4. Bennett W.L. Changing Societies, Changing Media Systems: Challenges for Communication Theory, Research and Education. Coleman S., Moss G., Parry K., Halperin J., Ryan M. (eds.) Can the Media Serve Democracy? London: Palgrave Macmillan; 2015: 151-163. doi: 10.1057/9781137467928_14.
  5. Berthon P.R., Pitt L.F. Brands, Truthiness and Post-Fact Managing Brands in a Post-Rational World. Journal of Macromarketing. 2018: 1-10. doi: 10.1177/0276146718755869.
  6. Bhaskaran H., Mishra H., Nair P. Contextualizing Fake News in Post-truth Era: Journalism Education in India. Asia Pacific Media Educator. 2017; 27 (1): 41-50. doi: 10.1177/1326365x17702277.
  7. Boczkowski P.J., Siles I. Steps Toward Cosmopolitanism in the Study of Media Technologies. Information, Communication & Society. 2014; 17 (5): 560-571. DOI: 10.1080/ 1369118x.2013.808358.
  8. Borden S.L., Tew Ch. The Role of Journalist and the Performance of Journalism: Ethical Lessons From “Fake” News (Seriously). Journal of Mass Media Ethics. 2007; 22 (4): 300-314. doi: 10.1080/08900520701583586.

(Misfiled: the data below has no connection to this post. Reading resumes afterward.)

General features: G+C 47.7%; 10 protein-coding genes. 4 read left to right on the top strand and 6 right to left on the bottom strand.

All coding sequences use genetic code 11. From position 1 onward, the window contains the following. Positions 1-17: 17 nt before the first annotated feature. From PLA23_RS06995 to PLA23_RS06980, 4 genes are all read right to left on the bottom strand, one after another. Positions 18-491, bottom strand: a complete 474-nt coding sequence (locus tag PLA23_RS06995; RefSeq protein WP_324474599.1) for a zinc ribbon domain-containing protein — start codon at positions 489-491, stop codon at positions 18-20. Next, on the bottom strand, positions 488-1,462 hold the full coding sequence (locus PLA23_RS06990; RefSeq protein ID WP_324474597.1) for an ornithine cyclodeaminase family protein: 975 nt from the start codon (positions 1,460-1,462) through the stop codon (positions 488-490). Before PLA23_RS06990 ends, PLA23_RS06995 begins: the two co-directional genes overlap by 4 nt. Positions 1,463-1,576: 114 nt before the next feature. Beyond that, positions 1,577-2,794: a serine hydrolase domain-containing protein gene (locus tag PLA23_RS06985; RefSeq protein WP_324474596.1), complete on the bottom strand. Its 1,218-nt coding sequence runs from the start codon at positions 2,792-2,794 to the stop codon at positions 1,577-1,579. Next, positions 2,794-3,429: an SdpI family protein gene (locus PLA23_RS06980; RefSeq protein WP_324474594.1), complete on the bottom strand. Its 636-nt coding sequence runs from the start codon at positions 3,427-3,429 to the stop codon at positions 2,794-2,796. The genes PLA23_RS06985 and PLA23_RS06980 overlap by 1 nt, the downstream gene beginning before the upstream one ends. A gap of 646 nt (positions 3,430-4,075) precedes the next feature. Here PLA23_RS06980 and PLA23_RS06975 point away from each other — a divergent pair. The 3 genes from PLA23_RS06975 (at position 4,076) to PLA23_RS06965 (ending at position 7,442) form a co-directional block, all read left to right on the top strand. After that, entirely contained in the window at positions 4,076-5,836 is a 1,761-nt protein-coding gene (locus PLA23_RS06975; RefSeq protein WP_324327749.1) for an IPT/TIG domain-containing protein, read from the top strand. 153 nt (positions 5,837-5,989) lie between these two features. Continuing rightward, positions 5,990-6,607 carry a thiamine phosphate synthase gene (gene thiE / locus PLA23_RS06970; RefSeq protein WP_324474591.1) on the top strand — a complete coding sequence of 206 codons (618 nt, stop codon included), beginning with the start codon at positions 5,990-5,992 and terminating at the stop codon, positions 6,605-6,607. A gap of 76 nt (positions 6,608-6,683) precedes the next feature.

9. Bruns A. Towards Produsage: Futures for User-Led Content Production. Sudweeks F., Hrachovec H., Ess Ch. (eds.) Proceedings Cultural Attitudes towards Communication and Technology. Tartu, Estonia; 2006: 275-284.
  10. Day A., Thompson E. Live from New York, It’s the Fake News! Saturday Night Live and the (Non)Politics of Parody. Popular Communication. 2012; 10 (1-2): 170-182. doi: 10.1080/15405702.2012.638582.
  11. Deuze M. What is Multimedia Journalism. Journalism Studies. 2004; 5 (2): 139-152. doi: 10.1080/1461670042000211131.
  12. Deuze M. Journalism and the Web: An Analysis of Skills and Standards in an Online Environment. International Communication Gazette. 1999; 61 (5): 373-390. DOI: 10.1177/ 0016549299061005002.
  13. Dewdney A., Ride P. The New Media Handbook. New York: Routledge; 2006.
  14. Dice M. The True Story of Fake News: How Mainstream Media Manipulates Millions. San Diego: Barnes & Noble; 2017.